Heli

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Three-hour lesbian drama Blue is the Warmest Color was announced the winner of the prestigious Palme d’Or at the 2013 Cannes Film Festival, a choice that many foresaw as likely but not a sure thing. The jury that awarded the honor was led by Steven Spielberg and also included Nicole Kidman, Ang Lee, Christoph Waltz and Lynne Ramsay. For the second place Grand Prix winner, they picked the latest from the Coen Brothers, Inside Llewyn Davis, while for Jury Prize (considered the third biggest deal) they chose Hirokazu Kore-eda‘s Like Father, Like Son. Like Father, Like Son was also recipient of an honorable mention from the Christian-based Ecumenical Jury, whose top prize went to The Past — the star of which, Bérénice Bejo, was named Best Actress by the main Cannes jury. Blue is the Warmest Color also earned multiple honors from the fest, taking the critic choice FIPRESCI Award for the In Competition category. The biggest surprise of today’s announcement seems to be Spielberg and Co.’s naming of Bruce Dern as Best Actor for the new film from Alexander Payne, Nebraska. After the jump, you can find a full list of main jury winners (from the festival website) and other honorees announced over the weekend accompanied by links to our review of the film where available.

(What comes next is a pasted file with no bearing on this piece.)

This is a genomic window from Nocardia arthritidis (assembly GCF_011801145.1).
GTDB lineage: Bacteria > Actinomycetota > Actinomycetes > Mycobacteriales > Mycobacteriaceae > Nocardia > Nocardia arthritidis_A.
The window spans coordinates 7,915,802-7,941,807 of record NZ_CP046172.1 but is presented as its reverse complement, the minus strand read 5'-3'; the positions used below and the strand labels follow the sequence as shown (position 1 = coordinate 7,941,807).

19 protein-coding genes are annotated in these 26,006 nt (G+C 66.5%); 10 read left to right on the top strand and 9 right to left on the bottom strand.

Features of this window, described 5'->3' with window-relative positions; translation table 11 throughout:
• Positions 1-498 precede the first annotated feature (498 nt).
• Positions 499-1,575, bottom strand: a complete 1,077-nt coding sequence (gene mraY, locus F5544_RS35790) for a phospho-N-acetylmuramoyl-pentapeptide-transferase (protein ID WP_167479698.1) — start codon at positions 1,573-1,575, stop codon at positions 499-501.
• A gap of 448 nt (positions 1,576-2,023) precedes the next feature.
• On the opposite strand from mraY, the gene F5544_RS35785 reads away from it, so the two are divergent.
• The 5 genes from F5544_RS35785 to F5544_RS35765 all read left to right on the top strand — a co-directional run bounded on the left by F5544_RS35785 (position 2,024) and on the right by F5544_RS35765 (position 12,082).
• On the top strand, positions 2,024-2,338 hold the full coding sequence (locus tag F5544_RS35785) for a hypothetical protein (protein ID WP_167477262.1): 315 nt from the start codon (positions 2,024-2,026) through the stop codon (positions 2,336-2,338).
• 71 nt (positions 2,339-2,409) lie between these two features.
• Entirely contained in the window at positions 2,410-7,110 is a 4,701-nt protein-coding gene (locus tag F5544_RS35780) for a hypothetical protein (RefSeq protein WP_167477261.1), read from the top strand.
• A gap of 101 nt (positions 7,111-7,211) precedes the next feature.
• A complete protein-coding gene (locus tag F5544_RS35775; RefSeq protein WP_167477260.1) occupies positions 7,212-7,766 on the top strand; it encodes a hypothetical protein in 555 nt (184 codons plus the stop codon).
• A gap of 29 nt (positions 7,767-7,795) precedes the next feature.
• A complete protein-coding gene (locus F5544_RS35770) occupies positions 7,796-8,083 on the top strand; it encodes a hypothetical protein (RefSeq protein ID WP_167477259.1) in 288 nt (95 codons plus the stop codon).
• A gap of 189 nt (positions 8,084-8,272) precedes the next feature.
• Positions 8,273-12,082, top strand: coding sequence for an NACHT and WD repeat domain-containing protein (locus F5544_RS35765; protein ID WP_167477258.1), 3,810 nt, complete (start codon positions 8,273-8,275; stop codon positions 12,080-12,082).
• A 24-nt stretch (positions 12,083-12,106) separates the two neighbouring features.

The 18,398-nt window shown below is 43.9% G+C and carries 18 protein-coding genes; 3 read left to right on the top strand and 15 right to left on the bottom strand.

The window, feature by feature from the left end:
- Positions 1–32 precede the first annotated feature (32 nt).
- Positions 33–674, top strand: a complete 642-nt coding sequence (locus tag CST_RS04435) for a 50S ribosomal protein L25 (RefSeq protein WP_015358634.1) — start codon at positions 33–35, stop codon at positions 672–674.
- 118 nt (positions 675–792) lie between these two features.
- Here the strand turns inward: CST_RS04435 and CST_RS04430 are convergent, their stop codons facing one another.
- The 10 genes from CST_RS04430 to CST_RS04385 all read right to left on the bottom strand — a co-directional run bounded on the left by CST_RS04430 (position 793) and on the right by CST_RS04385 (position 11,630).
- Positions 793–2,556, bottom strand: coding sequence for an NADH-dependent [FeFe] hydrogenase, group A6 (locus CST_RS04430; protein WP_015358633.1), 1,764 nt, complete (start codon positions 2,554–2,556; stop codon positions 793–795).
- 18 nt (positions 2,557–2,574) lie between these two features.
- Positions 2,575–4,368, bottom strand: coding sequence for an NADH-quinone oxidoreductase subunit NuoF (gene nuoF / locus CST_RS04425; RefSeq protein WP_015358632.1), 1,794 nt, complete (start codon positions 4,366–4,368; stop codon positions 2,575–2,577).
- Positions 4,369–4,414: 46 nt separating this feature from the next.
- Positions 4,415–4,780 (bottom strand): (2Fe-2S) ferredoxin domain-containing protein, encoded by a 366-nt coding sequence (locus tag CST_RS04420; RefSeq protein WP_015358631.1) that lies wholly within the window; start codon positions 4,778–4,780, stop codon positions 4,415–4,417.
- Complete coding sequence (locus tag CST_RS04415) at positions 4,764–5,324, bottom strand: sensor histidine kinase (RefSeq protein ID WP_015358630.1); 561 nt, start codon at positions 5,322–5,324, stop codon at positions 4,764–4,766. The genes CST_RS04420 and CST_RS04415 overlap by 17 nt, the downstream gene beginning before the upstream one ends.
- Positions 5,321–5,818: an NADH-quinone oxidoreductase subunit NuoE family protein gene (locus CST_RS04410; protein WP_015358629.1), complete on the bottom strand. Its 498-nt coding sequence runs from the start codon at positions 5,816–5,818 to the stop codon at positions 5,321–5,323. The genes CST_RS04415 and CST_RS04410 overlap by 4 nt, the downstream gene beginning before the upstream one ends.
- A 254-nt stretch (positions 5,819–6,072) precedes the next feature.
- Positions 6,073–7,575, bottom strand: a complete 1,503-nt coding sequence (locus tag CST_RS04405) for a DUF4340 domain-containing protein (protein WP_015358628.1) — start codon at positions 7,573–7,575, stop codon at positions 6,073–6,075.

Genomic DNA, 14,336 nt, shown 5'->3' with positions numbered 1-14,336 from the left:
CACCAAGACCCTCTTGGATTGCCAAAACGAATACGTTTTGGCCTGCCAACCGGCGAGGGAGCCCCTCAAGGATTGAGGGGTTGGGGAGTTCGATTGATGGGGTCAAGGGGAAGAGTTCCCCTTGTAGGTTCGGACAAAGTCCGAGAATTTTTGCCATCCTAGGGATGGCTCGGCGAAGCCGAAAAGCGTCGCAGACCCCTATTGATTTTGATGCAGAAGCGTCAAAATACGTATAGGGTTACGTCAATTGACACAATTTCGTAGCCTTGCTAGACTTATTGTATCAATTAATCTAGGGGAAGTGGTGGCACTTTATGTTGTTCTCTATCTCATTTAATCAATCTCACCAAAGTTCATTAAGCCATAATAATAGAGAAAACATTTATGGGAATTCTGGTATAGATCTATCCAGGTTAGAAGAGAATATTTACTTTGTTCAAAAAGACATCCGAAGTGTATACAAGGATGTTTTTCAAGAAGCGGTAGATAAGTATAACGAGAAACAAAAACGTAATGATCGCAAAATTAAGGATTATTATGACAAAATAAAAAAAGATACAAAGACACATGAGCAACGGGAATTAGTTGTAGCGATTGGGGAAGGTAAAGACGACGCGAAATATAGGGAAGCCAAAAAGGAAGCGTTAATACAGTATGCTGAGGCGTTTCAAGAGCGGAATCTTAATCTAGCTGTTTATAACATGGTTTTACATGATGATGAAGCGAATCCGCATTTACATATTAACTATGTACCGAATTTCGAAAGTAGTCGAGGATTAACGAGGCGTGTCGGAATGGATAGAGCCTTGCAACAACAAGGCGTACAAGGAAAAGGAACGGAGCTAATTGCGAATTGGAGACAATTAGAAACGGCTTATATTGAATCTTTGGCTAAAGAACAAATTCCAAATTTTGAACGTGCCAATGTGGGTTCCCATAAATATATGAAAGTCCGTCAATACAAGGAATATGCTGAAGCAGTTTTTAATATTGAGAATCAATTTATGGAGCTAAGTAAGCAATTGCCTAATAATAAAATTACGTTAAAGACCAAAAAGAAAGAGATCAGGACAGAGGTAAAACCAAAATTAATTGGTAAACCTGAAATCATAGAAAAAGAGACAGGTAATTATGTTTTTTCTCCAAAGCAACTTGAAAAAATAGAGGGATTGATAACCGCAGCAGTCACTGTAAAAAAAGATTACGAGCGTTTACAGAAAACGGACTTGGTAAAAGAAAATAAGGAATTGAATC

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Heli

Amat Escalante is the youngest director by a considerable margin to have a film In Competition at this year’s Cannes Film Festival, though he’s no stranger to having his films shown there – his debut Sangre and follow-up The Bastards have both showed up in Un Certain Regard in previous years. His third feature, Heli, sees the director graduate to the big(ger) leagues, joining the likes of Soderbergh, Ozon, Miike and the Coen Brothers this year in the festival’s most esteemed banner, competing for the prized Palme d’Or. It’s a grim start for Escalante’s latest, which opens with a man being thrown and hanged from a bridge, the motivation behind which we do not realize for quite some time. Like many – arguably too many – entries into the so-called New Mexican Wave of recent years, the narrative focal point to Heli is a combination of neo-realism (early glimpses of the titular character performing rote manual labor cement this) and visceral brutality, absolutely unforgiving in the depths it dares audiences to plunge.

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published: 11.26.2014
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published: 11.26.2014
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published: 11.21.2014
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published: 11.21.2014
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